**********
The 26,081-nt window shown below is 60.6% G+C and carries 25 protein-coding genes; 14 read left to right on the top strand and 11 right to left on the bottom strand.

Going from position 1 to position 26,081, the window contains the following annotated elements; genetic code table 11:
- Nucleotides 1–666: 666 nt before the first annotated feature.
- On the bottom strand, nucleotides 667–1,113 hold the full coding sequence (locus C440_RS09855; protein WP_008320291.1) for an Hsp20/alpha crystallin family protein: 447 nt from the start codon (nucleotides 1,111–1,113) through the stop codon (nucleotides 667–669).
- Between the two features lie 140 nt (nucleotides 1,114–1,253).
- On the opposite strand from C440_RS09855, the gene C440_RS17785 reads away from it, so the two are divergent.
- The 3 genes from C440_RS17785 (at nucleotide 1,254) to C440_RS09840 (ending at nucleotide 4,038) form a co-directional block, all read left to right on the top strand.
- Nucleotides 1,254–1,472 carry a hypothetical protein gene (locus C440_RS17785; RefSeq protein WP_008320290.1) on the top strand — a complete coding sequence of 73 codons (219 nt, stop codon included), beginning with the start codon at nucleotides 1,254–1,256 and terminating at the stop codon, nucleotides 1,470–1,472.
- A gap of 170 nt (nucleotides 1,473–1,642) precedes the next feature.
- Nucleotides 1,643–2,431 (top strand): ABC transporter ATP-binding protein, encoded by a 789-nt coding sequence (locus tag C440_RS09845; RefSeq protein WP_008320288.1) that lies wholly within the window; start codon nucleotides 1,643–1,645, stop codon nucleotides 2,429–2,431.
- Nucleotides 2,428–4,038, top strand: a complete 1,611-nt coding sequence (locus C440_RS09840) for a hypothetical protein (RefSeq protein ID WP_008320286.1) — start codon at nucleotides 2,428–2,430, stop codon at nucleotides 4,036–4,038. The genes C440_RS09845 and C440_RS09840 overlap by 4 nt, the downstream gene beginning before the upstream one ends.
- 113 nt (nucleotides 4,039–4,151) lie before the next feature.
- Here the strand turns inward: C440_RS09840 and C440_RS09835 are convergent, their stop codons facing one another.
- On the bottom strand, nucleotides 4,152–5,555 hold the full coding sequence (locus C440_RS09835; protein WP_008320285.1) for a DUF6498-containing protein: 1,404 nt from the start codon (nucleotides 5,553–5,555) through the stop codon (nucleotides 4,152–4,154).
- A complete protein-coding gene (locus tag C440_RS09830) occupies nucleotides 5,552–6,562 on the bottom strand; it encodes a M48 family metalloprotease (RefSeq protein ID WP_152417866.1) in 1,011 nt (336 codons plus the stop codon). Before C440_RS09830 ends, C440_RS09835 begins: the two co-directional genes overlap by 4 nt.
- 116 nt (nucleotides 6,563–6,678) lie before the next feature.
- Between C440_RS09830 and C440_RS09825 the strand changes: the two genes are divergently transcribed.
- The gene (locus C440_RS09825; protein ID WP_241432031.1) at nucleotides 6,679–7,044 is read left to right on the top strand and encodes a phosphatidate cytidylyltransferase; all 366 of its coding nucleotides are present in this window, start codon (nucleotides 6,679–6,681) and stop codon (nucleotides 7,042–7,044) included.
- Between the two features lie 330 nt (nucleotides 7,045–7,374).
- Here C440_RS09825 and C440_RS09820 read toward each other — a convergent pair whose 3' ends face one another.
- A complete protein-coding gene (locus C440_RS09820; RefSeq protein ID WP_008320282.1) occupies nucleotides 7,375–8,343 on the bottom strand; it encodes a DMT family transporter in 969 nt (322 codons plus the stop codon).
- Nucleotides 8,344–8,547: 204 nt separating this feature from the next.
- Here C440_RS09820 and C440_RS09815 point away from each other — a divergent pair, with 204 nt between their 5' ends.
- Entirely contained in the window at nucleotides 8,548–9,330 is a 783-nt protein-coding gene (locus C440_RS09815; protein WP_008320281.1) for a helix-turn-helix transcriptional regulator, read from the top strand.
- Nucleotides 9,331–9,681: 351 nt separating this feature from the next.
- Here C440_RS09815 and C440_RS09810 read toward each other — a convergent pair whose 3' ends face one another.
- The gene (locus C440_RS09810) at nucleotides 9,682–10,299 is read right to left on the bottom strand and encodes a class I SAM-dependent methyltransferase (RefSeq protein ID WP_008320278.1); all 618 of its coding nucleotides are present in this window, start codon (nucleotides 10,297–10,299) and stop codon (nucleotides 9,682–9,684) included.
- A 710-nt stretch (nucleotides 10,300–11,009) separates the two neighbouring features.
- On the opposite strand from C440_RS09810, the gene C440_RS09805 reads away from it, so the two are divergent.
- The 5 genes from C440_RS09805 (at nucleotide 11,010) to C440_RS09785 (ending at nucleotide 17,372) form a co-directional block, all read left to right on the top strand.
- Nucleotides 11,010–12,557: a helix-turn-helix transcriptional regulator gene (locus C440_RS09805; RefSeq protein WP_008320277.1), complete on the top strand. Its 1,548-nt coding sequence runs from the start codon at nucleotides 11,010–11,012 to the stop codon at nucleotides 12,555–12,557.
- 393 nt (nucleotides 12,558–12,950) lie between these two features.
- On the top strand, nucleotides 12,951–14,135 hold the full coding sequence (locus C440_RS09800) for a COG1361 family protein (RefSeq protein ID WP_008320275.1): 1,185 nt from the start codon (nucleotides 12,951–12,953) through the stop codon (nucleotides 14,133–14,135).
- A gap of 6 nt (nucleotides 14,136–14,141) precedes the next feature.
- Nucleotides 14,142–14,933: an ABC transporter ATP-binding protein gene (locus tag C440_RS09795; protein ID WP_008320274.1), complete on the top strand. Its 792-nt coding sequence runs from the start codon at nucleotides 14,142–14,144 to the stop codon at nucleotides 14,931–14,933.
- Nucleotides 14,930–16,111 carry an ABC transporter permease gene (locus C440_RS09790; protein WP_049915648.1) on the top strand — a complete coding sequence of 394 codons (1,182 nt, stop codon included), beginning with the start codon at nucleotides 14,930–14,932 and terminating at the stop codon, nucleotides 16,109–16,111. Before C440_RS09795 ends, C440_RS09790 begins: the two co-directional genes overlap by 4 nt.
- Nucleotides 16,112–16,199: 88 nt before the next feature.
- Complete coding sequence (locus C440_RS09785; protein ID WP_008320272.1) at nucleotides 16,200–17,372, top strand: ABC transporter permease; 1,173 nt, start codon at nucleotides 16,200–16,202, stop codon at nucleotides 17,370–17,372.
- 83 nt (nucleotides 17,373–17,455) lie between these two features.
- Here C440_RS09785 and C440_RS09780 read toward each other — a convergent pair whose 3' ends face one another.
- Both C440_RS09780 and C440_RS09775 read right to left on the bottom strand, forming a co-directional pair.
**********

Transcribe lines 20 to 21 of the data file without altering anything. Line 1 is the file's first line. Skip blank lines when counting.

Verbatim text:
- Here C440_RS09825 and C440_RS09820 read toward each other — a convergent pair whose 3' ends face one another.
- A complete protein-coding gene (locus C440_RS09820; RefSeq protein ID WP_008320282.1) occupies nucleotides 7,375–8,343 on the bottom strand; it encodes a DMT family transporter in 969 nt (322 codons plus the stop codon).